In the US, however, where it peaked at number 88 on the charts1, the song was largely ignored or rejected by listeners. Many listeners were confused by the song’s genre, which they felt was neither rock nor soul but something in between. They also did not appreciate Spector’s production style, which they felt was too loud and overwhelming. Some listeners also thought that the song was too exaggerated and melodramatic and that it did not reflect the reality of love.
The historical and societal context
“River Deep Mountain High” was written and recorded at a time when music and society were undergoing significant changes. The mid-1960s were marked by the emergence of new musical styles and genres, such as psychedelic rock, folk rock, soul, funk, and Motown. These styles reflected the influences of different cultures, regions, and movements, such as the British Invasion, the civil rights movement, the hippie movement, and the Vietnam War.
Phil Spector was one of the most influential producers of this era, who had created many hits for artists such as The Ronettes, The Crystals, The Righteous Brothers, and The Beatles. He had developed his own signature sound, which he called “a Wagnerian approach to rock & roll”. He wanted to create songs that were like mini-symphonies, with complex arrangements and orchestration. He also wanted to make songs that were timeless and universal.
Spector saw “River Deep Mountain High” as his masterpiece, his ultimate expression of his musical vision. He wanted to make a song that would appeal to both black and white audiences and that would bridge the gap between rock and soul music. He also wanted to make a song that would showcase Tina Turner’s voice as one of the best in the world.
However, Spector’s vision did not match the expectations and preferences of his target market. The US music industry was divided into two main segments: the pop market, which catered to white audiences, and the R&B market, which catered to black audiences. Spector wanted to break this division, but he ended up alienating both markets. The pop market did not accept the song as rock music, and the R&B market did not accept the song as soul music. Spector also faced competition from other producers, such as Berry Gordy of Motown, who had a more streamlined and commercial approach to making music.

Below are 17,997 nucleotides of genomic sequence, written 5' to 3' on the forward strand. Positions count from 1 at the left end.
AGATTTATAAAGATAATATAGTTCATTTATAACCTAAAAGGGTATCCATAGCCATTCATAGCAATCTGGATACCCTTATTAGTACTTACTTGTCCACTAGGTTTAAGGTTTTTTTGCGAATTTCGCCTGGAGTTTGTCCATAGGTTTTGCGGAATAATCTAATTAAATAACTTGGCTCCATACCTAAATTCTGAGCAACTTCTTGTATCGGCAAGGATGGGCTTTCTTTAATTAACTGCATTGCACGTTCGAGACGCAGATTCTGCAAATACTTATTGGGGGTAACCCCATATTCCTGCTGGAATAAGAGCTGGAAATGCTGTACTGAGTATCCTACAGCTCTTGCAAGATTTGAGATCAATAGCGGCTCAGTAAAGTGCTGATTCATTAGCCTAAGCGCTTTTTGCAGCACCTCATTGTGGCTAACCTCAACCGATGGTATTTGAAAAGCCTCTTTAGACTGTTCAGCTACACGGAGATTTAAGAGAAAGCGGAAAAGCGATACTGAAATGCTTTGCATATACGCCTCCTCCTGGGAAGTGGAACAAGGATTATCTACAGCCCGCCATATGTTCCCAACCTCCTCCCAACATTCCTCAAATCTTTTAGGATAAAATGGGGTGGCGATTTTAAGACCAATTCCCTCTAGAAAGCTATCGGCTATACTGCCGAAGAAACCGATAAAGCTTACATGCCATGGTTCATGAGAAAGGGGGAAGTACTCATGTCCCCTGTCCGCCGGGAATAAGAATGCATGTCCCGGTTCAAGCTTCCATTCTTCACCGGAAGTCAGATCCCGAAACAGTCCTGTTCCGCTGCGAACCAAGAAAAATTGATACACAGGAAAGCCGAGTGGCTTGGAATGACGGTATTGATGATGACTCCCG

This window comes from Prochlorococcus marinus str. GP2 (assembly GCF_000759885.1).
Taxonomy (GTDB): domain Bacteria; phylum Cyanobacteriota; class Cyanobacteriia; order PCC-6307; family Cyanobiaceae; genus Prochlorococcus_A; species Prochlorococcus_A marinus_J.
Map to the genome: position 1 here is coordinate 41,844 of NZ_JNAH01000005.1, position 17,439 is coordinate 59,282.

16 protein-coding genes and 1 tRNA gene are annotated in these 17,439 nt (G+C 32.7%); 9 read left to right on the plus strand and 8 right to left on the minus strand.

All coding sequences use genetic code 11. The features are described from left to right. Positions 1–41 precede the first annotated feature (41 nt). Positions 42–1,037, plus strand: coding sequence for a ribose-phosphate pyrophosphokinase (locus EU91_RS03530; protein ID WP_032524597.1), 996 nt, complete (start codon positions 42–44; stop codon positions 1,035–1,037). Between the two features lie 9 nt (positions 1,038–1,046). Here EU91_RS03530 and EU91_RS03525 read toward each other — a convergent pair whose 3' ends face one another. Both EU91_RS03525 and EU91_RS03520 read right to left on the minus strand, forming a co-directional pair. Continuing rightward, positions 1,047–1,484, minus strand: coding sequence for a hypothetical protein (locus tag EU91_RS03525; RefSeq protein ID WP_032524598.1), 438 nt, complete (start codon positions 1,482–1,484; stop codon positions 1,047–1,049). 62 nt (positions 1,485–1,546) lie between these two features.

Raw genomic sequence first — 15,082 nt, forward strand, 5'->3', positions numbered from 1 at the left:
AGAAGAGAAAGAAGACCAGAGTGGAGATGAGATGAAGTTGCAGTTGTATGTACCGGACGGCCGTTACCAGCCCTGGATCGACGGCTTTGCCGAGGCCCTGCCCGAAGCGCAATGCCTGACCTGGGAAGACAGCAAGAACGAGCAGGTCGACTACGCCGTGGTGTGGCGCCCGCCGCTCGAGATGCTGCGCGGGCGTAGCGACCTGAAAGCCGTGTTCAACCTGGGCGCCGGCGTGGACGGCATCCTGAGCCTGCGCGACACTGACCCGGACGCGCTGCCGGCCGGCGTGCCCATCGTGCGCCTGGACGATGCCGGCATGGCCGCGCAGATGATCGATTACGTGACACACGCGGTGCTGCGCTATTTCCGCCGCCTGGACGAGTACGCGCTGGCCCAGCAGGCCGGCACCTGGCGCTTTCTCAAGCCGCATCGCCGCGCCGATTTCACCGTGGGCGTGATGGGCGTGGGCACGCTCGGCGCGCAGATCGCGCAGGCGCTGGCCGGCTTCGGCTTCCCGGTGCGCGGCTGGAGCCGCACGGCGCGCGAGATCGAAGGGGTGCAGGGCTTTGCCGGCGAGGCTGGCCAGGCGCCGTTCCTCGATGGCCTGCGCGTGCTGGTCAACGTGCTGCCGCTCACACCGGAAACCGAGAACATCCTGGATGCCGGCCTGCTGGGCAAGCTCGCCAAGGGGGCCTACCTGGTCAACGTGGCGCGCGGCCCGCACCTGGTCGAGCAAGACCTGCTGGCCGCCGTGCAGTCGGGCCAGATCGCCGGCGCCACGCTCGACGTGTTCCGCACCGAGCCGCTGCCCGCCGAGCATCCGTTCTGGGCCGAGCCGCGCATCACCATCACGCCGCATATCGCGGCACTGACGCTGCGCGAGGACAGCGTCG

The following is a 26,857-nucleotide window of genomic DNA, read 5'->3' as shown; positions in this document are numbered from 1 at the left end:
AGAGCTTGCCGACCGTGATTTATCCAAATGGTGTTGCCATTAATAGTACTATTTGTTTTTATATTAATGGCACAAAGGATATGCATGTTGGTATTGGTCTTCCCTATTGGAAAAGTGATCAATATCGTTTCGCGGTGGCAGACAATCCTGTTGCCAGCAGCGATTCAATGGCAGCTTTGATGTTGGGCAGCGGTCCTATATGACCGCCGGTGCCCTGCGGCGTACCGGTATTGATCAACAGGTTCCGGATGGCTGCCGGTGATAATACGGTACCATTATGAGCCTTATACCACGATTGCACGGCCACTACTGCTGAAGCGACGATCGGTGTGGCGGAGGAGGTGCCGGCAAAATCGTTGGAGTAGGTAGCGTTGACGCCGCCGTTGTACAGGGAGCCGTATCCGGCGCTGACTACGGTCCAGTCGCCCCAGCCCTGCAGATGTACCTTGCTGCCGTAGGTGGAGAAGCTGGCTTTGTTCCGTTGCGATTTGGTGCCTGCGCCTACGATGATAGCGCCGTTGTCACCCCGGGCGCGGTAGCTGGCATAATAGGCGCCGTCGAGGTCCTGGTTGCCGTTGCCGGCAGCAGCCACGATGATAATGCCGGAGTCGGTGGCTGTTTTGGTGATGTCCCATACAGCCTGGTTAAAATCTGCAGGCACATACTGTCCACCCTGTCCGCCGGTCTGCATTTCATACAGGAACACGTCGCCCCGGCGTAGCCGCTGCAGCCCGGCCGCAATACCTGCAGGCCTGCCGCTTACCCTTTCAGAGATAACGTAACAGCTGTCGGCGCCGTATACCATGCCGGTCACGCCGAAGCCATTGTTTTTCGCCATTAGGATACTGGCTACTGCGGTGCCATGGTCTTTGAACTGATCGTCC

Spector was devastated by the failure of “River Deep Mountain High” in the US, and felt that he had lost his touch and his credibility. He decided to withdraw from the music industry for two years, and became reclusive and depressed. He later said that “River Deep Mountain High” was “a great record, but a bad single”.
“River Deep Mountain High” by Ike and Tina Turner is a song that has many meanings and interpretations. It can be seen as a simple love song, or a complex musical statement. It can be understood from the artist’s perspective, the listeners’ perspective, or the historical and societal perspective. It can be appreciated for its musical innovation, its vocal expression, or its cultural significance. A song that has fascinated and inspired generations of fans and musicians alike. A song that deserves to be explored and celebrated.